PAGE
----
One Word Essay
I’m sitting on the line, heart beating rapidly. I try to calm my nerves
You are prepared for this.
Ivan turns around and looks me in the eye. No words are exchanged — only a fist bump. I turn and do the same to my brother behind me. And so it goes.
Its hot — 90° — but I ignore it. I’m sore, but I ignore it. The previous four years have been dedicated to the next five minutes forty two point five seconds.
The announcer directs the stake-boats to line us up, “lane five: out one foot. Lane three: in six inches. All level!” The flag goes up, he goes through each team, “Please raise a hand if you are not ready; this will be a quick start…Princeton: ready. California: ready. Washington: ready. Harvard: ready. Northeastern: ready. Brown: ready.” I square my blade. My muscles tense. My mind is clear and focused. “Five, four, three, two, one, attention…” the flag drops, “ROW!”
I still remember my first day of practice. I remember my coach’s first words to us,
Failing to prepare is preparing to fail. If you thought you worked hard before, you don’t know what hard work is.
I thought I knew what hard work. I didn’t. People quit. Lots of people quit: good guys — strong guys.
The moment the flag moves, all eight of us — in unison — press our legs down as hard as we can. A slow pry against the weight of the water. Then faster. Explosive power, fast twitch muscles firing, teeth grinding, and eyes wild; we’ve done this hundreds of times. Rowing is the only sport in which a mid-distance race is started with an all out sprint. No runner would sprint off the line of a 5k or even the mile. But rowing is as mental as it is physical. All the athletes face backwards in the boat, so getting ahead is a huge advantage. This is why we start by going into a deep, black hole.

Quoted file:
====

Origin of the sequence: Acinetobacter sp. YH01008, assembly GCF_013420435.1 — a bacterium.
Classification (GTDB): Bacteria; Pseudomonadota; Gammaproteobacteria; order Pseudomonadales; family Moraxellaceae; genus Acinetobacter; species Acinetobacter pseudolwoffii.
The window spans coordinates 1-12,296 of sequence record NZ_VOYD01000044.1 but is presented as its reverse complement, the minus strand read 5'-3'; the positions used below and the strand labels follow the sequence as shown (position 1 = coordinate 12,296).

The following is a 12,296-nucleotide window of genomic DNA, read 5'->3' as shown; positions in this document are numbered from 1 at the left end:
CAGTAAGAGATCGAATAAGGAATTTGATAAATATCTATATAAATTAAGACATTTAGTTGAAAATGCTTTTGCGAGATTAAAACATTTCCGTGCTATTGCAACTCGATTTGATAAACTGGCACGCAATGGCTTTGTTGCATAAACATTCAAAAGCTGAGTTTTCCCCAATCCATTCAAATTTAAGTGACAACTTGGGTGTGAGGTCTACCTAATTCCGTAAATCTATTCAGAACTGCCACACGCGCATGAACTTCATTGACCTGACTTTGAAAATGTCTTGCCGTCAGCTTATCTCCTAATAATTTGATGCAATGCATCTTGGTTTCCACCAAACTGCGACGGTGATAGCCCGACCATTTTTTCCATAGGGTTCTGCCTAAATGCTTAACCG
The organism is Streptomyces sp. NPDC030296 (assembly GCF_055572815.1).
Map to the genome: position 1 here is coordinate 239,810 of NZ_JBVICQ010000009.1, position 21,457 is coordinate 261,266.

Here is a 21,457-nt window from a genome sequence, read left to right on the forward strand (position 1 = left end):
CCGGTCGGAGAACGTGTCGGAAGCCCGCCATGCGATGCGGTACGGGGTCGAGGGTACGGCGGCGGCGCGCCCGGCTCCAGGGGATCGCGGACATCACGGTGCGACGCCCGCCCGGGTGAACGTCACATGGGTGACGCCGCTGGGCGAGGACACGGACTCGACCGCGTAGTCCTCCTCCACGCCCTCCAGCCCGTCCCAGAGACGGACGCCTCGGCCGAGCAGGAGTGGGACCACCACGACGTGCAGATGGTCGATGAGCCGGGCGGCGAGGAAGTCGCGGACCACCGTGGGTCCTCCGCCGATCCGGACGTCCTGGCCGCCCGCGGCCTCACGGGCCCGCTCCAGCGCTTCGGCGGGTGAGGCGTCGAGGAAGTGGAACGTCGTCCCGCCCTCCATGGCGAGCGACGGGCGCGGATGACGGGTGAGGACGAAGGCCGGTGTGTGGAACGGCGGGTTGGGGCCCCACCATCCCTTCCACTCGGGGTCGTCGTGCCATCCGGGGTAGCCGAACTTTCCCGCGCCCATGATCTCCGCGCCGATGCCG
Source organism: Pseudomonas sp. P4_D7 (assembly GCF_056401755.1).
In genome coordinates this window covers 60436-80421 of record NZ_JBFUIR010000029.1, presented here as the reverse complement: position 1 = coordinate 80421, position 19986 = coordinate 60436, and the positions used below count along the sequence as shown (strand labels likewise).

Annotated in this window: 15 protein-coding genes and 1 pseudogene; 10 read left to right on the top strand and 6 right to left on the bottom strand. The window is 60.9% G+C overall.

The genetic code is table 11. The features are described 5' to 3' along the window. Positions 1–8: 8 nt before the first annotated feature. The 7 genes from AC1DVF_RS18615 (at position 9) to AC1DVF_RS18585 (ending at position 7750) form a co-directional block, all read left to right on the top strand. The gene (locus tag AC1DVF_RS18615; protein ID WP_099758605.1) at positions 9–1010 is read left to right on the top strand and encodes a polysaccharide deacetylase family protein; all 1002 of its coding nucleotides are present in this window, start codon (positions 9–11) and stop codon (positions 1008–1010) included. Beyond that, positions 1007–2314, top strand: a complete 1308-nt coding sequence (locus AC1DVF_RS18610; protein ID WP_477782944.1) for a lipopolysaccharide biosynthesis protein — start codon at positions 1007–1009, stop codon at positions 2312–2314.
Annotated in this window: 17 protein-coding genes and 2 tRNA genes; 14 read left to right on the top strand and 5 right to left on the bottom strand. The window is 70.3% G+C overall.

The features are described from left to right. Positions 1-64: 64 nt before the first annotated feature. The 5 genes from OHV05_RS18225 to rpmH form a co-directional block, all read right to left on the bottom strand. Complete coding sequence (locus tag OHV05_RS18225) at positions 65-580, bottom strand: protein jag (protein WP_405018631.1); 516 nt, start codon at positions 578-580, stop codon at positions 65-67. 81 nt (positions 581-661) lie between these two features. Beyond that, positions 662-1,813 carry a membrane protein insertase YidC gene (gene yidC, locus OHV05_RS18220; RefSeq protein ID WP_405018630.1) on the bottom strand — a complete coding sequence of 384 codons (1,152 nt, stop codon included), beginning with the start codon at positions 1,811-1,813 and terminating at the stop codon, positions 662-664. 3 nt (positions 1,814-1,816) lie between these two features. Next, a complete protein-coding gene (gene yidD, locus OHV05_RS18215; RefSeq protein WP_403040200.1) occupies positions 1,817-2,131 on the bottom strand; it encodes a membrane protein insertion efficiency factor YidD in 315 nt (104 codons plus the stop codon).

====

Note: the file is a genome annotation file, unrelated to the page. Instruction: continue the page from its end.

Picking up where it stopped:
Twenty-five strokes hard and fast, at a rate of 48 strokes per minute. Then, the hardest stroke of the race and we shift to a smoother, slightly more manageable pace. The lactic acid has already poured into my legs. They burn, but I am used to it. My lungs are screaming, but I am used to it. I exhale hard — an audible bellow — to get the CO2 out of my lungs, and to pump up my teammates. I hear a gasped, “yeah!” from behind me. We’ve only taken ten strokes (15 seconds) since we shifted to pace and our coxswain is already calling for our first move,
Right now you decide if you win or lose!
In the Fall we put in meters: over a million. We run hills every Tuesday and Thursday morning. We practice for three hours every afternoon. We build endurance. We break those who don’t want to do the work. On our team, everyday — every workout — is a race. There is no middle ground. All out effort is the only gear. We adjust, get into the swing of things, and start competing with each other for a seat in the top boat. Its long. The pain is both dull and intense. We learn to cope.
We are in last place. We had a bad start, or everyone else had a very fast one. This fifteen-stroke move won’t win us the race, but without it, we can almost guarantee a loss. We all know it. I am afraid of failing. I feel like I won’t make it to the end of the race. I feel like I may ‘blow up’ — push myself too hard, too early—a thought I have to remove from my head as quickly as it appears. I have others depending on me. I know they are going to put everything into the next fifteen strokes. I need to go with them. Any breath I managed to get back is now gone. The lactic acid is not just in my legs, but my arms, my back, shoulders — even my hands hurt. We creep back into the field. We aren’t in last anymore.